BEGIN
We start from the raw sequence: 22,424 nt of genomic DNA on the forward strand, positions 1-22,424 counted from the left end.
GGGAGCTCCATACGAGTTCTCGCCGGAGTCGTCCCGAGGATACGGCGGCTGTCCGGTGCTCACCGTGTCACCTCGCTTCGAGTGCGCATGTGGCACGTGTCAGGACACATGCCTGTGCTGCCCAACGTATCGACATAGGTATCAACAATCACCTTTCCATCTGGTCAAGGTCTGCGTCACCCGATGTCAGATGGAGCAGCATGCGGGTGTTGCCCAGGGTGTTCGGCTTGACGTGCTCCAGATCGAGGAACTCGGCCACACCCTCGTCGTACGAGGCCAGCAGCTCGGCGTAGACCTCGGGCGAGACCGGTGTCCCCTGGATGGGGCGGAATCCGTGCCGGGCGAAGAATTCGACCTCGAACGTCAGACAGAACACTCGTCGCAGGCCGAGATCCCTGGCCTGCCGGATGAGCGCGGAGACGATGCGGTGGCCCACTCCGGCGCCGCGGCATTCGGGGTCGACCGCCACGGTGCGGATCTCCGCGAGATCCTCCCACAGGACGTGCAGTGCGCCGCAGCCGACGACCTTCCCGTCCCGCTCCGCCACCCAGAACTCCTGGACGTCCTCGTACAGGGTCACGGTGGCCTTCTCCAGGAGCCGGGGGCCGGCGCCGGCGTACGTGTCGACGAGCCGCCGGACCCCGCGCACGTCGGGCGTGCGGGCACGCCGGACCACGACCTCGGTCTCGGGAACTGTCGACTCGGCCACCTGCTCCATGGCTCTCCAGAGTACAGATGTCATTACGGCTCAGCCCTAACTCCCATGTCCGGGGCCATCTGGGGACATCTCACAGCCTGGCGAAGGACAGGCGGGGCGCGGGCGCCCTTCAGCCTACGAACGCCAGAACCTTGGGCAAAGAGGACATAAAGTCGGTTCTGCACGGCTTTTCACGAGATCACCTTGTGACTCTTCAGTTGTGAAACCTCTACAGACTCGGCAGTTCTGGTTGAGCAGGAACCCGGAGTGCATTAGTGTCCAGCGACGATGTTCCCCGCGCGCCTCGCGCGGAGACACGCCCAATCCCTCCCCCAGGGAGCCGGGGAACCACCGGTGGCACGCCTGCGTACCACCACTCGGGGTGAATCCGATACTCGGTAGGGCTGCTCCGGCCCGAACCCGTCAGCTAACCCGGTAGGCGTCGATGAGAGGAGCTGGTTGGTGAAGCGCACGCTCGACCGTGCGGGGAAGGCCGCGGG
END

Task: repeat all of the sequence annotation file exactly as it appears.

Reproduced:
We start from the raw sequence: 22,424 nt of genomic DNA on the forward strand, positions 1-22,424 counted from the left end.
GGGAGCTCCATACGAGTTCTCGCCGGAGTCGTCCCGAGGATACGGCGGCTGTCCGGTGCTCACCGTGTCACCTCGCTTCGAGTGCGCATGTGGCACGTGTCAGGACACATGCCTGTGCTGCCCAACGTATCGACATAGGTATCAACAATCACCTTTCCATCTGGTCAAGGTCTGCGTCACCCGATGTCAGATGGAGCAGCATGCGGGTGTTGCCCAGGGTGTTCGGCTTGACGTGCTCCAGATCGAGGAACTCGGCCACACCCTCGTCGTACGAGGCCAGCAGCTCGGCGTAGACCTCGGGCGAGACCGGTGTCCCCTGGATGGGGCGGAATCCGTGCCGGGCGAAGAATTCGACCTCGAACGTCAGACAGAACACTCGTCGCAGGCCGAGATCCCTGGCCTGCCGGATGAGCGCGGAGACGATGCGGTGGCCCACTCCGGCGCCGCGGCATTCGGGGTCGACCGCCACGGTGCGGATCTCCGCGAGATCCTCCCACAGGACGTGCAGTGCGCCGCAGCCGACGACCTTCCCGTCCCGCTCCGCCACCCAGAACTCCTGGACGTCCTCGTACAGGGTCACGGTGGCCTTCTCCAGGAGCCGGGGGCCGGCGCCGGCGTACGTGTCGACGAGCCGCCGGACCCCGCGCACGTCGGGCGTGCGGGCACGCCGGACCACGACCTCGGTCTCGGGAACTGTCGACTCGGCCACCTGCTCCATGGCTCTCCAGAGTACAGATGTCATTACGGCTCAGCCCTAACTCCCATGTCCGGGGCCATCTGGGGACATCTCACAGCCTGGCGAAGGACAGGCGGGGCGCGGGCGCCCTTCAGCCTACGAACGCCAGAACCTTGGGCAAAGAGGACATAAAGTCGGTTCTGCACGGCTTTTCACGAGATCACCTTGTGACTCTTCAGTTGTGAAACCTCTACAGACTCGGCAGTTCTGGTTGAGCAGGAACCCGGAGTGCATTAGTGTCCAGCGACGATGTTCCCCGCGCGCCTCGCGCGGAGACACGCCCAATCCCTCCCCCAGGGAGCCGGGGAACCACCGGTGGCACGCCTGCGTACCACCACTCGGGGTGAATCCGATACTCGGTAGGGCTGCTCCGGCCCGAACCCGTCAGCTAACCCGGTAGGCGTCGATGAGAGGAGCTGGTTGGTGAAGCGCACGCTCGACCGTGCGGGGAAGGCCGCGGG